Elements of Trespass


Trespass is an invasion in to another’s exclusive right to possession of property.  It is a direct unlawful interference with another’s property.

Generally, the main elements of trespass are:

  • an unlawful intrusion or invasion upon a property,
  • intent of intrusion,
  • force,and
  • consequent injury to an owner.

A trespass is said to be committed when one enters upon the land or property of another without the consent either express or implied, of the owner or occupier thereof[i].  A court has to decide whether a trespassers intrusion has violated a legally protected possessory interest of a plaintiff[ii].  There must be an affirmative act, or a misfeasance causing intrusion in order to constitute an act of trespass.  A person’s mere presence on a property without an act will not be subject to tort liability.

A trespass becomes intentional when the acts leading to the invasion were done with knowledge that a trespass would result.  It is not required that the acts were done for the specific purpose of causing a trespass or injury.  Usually, the age of a child will not protect him/her from liability if his/her act amounts to a trespass[iii].  However, an initial determination must be made whether a child trespasser formed the intent to do the physical act as trespass is an intentional tort.  While doing so, a child’s age, experience, and knowledge must be taken into consideration.

A landowner has to prove intent to trespass or cause harm by release of hazardous chemicals in order to claim damages for intentional trespass and nuisance[iv].  But, where a trespass results in damage, a trespasser is liable without reference to negligence or duty to due care.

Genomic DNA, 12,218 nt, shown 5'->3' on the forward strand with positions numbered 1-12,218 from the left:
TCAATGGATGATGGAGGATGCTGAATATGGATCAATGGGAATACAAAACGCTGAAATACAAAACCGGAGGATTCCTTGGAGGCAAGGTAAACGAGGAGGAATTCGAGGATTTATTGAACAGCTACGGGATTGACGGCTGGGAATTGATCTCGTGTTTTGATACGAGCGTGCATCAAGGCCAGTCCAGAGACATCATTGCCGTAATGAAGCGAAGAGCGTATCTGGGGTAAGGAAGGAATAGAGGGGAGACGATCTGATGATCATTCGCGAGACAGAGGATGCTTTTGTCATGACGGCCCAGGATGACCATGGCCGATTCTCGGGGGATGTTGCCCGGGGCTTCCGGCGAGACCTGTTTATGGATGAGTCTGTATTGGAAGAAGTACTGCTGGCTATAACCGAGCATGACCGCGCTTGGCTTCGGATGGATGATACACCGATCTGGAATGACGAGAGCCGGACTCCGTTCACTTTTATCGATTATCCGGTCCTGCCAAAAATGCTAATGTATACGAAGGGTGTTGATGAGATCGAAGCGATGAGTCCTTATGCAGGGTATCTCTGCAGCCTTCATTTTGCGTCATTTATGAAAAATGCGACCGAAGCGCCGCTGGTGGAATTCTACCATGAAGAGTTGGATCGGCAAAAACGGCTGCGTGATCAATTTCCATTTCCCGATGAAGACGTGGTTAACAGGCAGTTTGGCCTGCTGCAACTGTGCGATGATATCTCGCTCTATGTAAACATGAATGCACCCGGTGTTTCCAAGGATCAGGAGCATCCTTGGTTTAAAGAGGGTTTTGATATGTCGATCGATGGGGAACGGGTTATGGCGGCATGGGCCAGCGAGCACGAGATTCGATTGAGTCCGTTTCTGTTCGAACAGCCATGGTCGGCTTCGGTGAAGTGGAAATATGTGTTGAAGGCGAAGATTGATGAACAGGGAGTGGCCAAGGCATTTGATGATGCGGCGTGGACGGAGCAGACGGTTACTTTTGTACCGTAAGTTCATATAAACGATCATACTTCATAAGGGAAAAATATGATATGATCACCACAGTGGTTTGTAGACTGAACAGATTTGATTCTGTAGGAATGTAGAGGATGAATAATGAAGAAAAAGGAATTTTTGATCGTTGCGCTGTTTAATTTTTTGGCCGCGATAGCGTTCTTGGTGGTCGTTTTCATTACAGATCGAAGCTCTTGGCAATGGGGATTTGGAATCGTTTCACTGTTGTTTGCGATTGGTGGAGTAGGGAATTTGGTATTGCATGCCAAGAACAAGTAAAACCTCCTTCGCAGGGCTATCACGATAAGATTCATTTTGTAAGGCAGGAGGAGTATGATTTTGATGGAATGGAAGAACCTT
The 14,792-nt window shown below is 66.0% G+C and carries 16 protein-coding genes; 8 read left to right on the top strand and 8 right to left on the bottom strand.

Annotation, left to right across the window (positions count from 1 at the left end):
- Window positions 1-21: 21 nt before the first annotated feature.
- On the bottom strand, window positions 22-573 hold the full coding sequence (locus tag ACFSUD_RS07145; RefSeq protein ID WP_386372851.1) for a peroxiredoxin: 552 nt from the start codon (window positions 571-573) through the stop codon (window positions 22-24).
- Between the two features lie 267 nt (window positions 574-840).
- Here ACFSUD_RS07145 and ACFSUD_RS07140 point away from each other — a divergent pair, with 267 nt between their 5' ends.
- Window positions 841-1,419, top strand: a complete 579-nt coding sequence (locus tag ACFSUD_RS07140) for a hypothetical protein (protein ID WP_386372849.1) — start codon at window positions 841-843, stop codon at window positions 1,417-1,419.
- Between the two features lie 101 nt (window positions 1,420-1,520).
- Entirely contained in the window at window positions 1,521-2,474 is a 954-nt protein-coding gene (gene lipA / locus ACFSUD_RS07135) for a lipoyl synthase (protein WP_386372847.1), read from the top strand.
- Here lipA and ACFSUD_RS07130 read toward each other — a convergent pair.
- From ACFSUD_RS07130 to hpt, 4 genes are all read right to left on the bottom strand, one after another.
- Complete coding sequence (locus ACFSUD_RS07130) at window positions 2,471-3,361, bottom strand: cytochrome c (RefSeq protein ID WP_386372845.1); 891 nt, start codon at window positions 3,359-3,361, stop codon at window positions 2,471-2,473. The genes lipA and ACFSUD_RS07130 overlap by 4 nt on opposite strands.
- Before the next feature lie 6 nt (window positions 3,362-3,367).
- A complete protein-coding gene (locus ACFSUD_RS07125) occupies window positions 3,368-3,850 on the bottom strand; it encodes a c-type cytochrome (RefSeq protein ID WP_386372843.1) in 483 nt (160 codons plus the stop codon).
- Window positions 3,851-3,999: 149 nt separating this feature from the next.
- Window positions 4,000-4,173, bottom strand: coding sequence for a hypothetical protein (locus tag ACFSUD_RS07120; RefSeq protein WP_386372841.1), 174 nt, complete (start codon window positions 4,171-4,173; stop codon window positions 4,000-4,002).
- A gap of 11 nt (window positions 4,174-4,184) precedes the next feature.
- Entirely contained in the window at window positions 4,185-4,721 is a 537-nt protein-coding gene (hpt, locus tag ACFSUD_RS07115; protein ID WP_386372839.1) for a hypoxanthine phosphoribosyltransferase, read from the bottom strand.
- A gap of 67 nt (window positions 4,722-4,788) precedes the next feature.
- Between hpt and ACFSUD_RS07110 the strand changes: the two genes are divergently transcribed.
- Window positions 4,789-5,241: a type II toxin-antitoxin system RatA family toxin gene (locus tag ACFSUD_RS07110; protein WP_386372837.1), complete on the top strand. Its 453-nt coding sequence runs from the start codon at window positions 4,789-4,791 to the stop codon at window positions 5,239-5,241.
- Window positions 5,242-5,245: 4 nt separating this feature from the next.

A reasonable foreseeability that an act would intrude a plaintiff’s possessory interest may be considered an element of trespass.  A trespasser need not foresee the specific injury that may occur due to his/her act.  Intrusions such as noise or vibrations may constitute a trespass if they cause actual physical damage[v].

Force may be treated as an element when trespass is the immediate result of force originally applied by a trespasser.  It is not essential that a defendant act with a specific intention, if an injury is the immediate result of a force applied and damage occurred as a result.

A party is liable for trespass even though s/he acts under a mistaken belief of law or in good faith[vi].  A mistaken belief that s/he is committing no wrong, however reasonable will not exempt a trespasser from liability.  Thus, a person who believes a land is his/her own, or that s/he has consent of the owner, or legal privilege of entry, or although s/he is a child too young to be aware of the wrong will be treated a trespasser.  However, some jurisdictions protect individuals under the innocent trespasser rule who enter the land of another under a mistaken belief that it is permissible to do so[vii].  Under this rule, an unintentional entry onto another’s land does not automatically subject a person to trespass liability even though it causes harm to the possessor of the land.

Generally, an actual injury must have occurred to the property or rights of a person for a liability for trespass to be arise.  It may also require that an intrusion on land must be substantial and has resulted in harm.  However it has also been held that an unauthorized intrusion upon another’s land is considered an injury.  One who intentionally and without consent or other privilege enters another’s land is liable as a trespasser irrespective of whether harm is thereby caused to the other person’s legally protected interests[viii].

[i] Reasoner v. Chicago, R. I. & P. R. Co., 251 Iowa 506 (Iowa 1960).

[ii] Ream v. Keen, 112 Ore. App. 197 (Or. Ct. App. 1992).

[iii] Cleveland Park Club v. Perry, 165 A.2d 485 (Mun. Ct. App. D.C. 1960).

[iv] Cereghino v. Boeing Co., 826 F. Supp. 1243 (D. Or. 1993).

[v] Elton v. Anheuser-Busch Beverage Group, 50 Cal. App. 4th 1301 (Cal. App. 4th Dist. 1996).

[vi] Ansay v. Boecking–Berry Equipment Co., 450 F.2d 433 (10th Cir. Okla. 1971).

[vii] Santiago v. Cauley, 2005 U.S. Dist. LEXIS 34768 (S.D. Ga. Dec. 6, 2005).

[viii] Keesecker v. G. M. McKelvey Co., 64 Ohio App. 29 (Ohio Ct. App., Mahoning County 1940).